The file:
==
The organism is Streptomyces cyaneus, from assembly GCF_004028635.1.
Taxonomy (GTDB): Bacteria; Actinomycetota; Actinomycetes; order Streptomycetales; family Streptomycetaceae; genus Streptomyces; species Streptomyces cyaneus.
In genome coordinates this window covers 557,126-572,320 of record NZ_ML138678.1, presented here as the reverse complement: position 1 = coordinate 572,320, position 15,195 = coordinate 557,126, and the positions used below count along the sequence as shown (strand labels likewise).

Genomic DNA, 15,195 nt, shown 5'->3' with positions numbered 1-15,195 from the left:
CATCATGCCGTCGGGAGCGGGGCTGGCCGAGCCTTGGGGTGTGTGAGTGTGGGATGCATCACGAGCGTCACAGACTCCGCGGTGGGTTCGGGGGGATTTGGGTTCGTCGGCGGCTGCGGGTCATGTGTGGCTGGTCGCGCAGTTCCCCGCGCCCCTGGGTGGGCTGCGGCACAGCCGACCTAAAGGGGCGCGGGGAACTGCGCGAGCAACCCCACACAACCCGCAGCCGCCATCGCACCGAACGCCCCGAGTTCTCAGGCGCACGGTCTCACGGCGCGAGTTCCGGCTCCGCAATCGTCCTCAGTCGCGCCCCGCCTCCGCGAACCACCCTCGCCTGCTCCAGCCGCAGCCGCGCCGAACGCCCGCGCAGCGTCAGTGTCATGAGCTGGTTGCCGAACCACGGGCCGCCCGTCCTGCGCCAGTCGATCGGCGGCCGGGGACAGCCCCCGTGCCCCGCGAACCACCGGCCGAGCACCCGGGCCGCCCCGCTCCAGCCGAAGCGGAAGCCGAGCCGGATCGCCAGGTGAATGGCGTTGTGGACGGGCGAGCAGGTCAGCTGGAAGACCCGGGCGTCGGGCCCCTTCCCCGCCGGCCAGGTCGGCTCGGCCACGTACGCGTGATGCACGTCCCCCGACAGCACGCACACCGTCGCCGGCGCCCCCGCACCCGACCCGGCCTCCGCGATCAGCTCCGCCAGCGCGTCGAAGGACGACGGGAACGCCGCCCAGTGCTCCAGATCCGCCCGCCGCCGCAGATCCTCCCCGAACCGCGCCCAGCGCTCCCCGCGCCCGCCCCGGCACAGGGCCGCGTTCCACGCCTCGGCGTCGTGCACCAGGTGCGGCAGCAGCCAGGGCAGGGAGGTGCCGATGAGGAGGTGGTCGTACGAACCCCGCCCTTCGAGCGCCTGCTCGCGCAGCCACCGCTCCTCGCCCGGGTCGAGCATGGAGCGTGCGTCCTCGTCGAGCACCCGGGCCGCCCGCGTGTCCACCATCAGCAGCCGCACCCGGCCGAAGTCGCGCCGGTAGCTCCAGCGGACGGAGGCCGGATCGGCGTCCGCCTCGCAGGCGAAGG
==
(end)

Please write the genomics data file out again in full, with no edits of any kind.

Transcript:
The organism is Streptomyces cyaneus, from assembly GCF_004028635.1.
Taxonomy (GTDB): Bacteria; Actinomycetota; Actinomycetes; order Streptomycetales; family Streptomycetaceae; genus Streptomyces; species Streptomyces cyaneus.
In genome coordinates this window covers 557,126-572,320 of record NZ_ML138678.1, presented here as the reverse complement: position 1 = coordinate 572,320, position 15,195 = coordinate 557,126, and the positions used below count along the sequence as shown (strand labels likewise).

Genomic DNA, 15,195 nt, shown 5'->3' with positions numbered 1-15,195 from the left:
CATCATGCCGTCGGGAGCGGGGCTGGCCGAGCCTTGGGGTGTGTGAGTGTGGGATGCATCACGAGCGTCACAGACTCCGCGGTGGGTTCGGGGGGATTTGGGTTCGTCGGCGGCTGCGGGTCATGTGTGGCTGGTCGCGCAGTTCCCCGCGCCCCTGGGTGGGCTGCGGCACAGCCGACCTAAAGGGGCGCGGGGAACTGCGCGAGCAACCCCACACAACCCGCAGCCGCCATCGCACCGAACGCCCCGAGTTCTCAGGCGCACGGTCTCACGGCGCGAGTTCCGGCTCCGCAATCGTCCTCAGTCGCGCCCCGCCTCCGCGAACCACCCTCGCCTGCTCCAGCCGCAGCCGCGCCGAACGCCCGCGCAGCGTCAGTGTCATGAGCTGGTTGCCGAACCACGGGCCGCCCGTCCTGCGCCAGTCGATCGGCGGCCGGGGACAGCCCCCGTGCCCCGCGAACCACCGGCCGAGCACCCGGGCCGCCCCGCTCCAGCCGAAGCGGAAGCCGAGCCGGATCGCCAGGTGAATGGCGTTGTGGACGGGCGAGCAGGTCAGCTGGAAGACCCGGGCGTCGGGCCCCTTCCCCGCCGGCCAGGTCGGCTCGGCCACGTACGCGTGATGCACGTCCCCCGACAGCACGCACACCGTCGCCGGCGCCCCCGCACCCGACCCGGCCTCCGCGATCAGCTCCGCCAGCGCGTCGAAGGACGACGGGAACGCCGCCCAGTGCTCCAGATCCGCCCGCCGCCGCAGATCCTCCCCGAACCGCGCCCAGCGCTCCCCGCGCCCGCCCCGGCACAGGGCCGCGTTCCACGCCTCGGCGTCGTGCACCAGGTGCGGCAGCAGCCAGGGCAGGGAGGTGCCGATGAGGAGGTGGTCGTACGAACCCCGCCCTTCGAGCGCCTGCTCGCGCAGCCACCGCTCCTCGCCCGGGTCGAGCATGGAGCGTGCGTCCTCGTCGAGCACCCGGGCCGCCCGCGTGTCCACCATCAGCAGCCGCACCCGGCCGAAGTCGCGCCGGTAGCTCCAGCGGACGGAGGCCGGATCGGCGTCCGCCTCGCAGGCGAAGG